Biagini: Safety valve

Should victims of a terrorism incident on U.S. soil be allowed to sue the manufacturer of a metal detector because a terrorist was able to sneak a weapon through security? Did an alleged flaw in a vulnerability assessment contribute to the terrorist attack?

Such hypothetical examples illustrate the sometimes oppressive and always complex nature of today's product liability laws, which often stifle innovation in the anti-terrorism market. With increasingly frequent terrorist threats, our country can ill afford such delays.column

A recent ruling by the Georgia Supreme Court underscores the dilemma. Court officials found that the Atlanta Committee for the Olympic Games could be held liable for damages resulting from the bombing at Centennial Olympic Park during the 1996 Summer Olympics. The court ruled that the victims of the bombing could go forward with a lawsuit that claims negligent security allowed the tragedy to happen.

Committee members said the security level was high on the day of the bombing, and several hundred police, private security officers and trained volunteers were present.

Although the court's ruling does not point to a specific product, service or technology, the plaintiffs could easily sue the manufacturer of the metal detectors or the provider of security services for failing to detect the bomb.

If we are to protect our citizens from future attacks, metal detectors and other such devices will play a crucial role. But will innovation be stifled if the liability associated with the development, manufacturing and deployment of anti-terrorism products and technologies becomes too onerous? Will private-sector companies have an incentive to develop, produce and provide cutting-edge products, services and technologies?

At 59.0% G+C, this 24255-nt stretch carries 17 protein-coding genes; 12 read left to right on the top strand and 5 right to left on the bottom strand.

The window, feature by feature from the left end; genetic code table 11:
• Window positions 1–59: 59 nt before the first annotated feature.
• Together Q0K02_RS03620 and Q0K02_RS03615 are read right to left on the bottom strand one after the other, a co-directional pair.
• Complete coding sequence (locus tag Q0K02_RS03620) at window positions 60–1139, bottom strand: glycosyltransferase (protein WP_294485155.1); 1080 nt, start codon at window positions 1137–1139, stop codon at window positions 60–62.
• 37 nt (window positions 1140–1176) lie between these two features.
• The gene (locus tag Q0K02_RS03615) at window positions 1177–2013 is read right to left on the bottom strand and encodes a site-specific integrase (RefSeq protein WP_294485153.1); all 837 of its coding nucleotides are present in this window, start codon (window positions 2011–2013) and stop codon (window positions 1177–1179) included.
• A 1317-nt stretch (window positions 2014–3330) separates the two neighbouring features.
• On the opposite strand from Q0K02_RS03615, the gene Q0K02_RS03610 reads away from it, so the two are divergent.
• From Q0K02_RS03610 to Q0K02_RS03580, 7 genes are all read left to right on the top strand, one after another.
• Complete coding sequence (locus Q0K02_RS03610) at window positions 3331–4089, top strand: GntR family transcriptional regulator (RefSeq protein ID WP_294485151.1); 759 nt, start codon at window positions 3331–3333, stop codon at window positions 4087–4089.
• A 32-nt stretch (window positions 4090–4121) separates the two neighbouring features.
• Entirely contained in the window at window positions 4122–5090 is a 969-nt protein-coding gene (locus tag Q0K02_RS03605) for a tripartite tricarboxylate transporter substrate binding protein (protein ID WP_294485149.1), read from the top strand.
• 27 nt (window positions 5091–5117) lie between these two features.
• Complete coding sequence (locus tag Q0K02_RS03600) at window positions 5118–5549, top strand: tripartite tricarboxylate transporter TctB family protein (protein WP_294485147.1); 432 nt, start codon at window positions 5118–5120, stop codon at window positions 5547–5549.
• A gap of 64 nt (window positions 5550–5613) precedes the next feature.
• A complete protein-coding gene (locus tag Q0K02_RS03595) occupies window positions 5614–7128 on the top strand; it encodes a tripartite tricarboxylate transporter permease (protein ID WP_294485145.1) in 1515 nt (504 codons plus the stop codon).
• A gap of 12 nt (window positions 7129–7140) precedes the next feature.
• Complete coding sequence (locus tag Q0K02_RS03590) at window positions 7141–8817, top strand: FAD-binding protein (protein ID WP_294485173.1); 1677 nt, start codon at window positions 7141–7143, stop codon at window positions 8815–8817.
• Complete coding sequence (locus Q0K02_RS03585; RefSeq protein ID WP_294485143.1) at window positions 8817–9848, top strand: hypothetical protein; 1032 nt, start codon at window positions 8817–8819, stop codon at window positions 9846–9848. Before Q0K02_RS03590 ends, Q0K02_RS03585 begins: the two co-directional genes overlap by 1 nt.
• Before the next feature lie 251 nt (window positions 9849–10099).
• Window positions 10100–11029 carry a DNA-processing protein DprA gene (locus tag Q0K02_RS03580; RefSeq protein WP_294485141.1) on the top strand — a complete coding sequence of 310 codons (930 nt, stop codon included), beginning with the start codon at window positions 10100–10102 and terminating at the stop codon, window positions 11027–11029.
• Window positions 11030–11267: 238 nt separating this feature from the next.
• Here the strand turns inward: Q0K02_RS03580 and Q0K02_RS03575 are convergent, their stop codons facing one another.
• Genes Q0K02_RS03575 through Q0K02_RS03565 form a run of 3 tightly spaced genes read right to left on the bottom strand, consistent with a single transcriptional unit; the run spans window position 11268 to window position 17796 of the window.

Enter the Support Anti-Terrorism by Fostering Effective Technologies (Safety) Act, a provision of the Homeland Security Act of 2002 that went into effect in October 2003. It provides broad, groundbreaking reform to encourage the development of safe, effective anti-terrorism technologies and services.

It not only protects the sellers of anti-terrorism services and products from liability but also the entire supply chain.

With the Safety Act in place, one might think

companies are lined up outside the door of the Homeland Security Department to obtain certification for their products and services; however, the opposite

is true.

Only 19 companies have applied for certification under this new law that went into effect nearly nine months ago.

DHS officials have given private industry an opportunity, and now private industry must deliver the best, most innovative products, services and technologies as the United States wages the war against terrorism.

Fear of liability lawsuits is no longer an excuse for not producing the innovative products and services that the war on terrorism demands.

Biagini is a partner and leader of the product liability defense practice at McKenna Long and Aldridge LLP.

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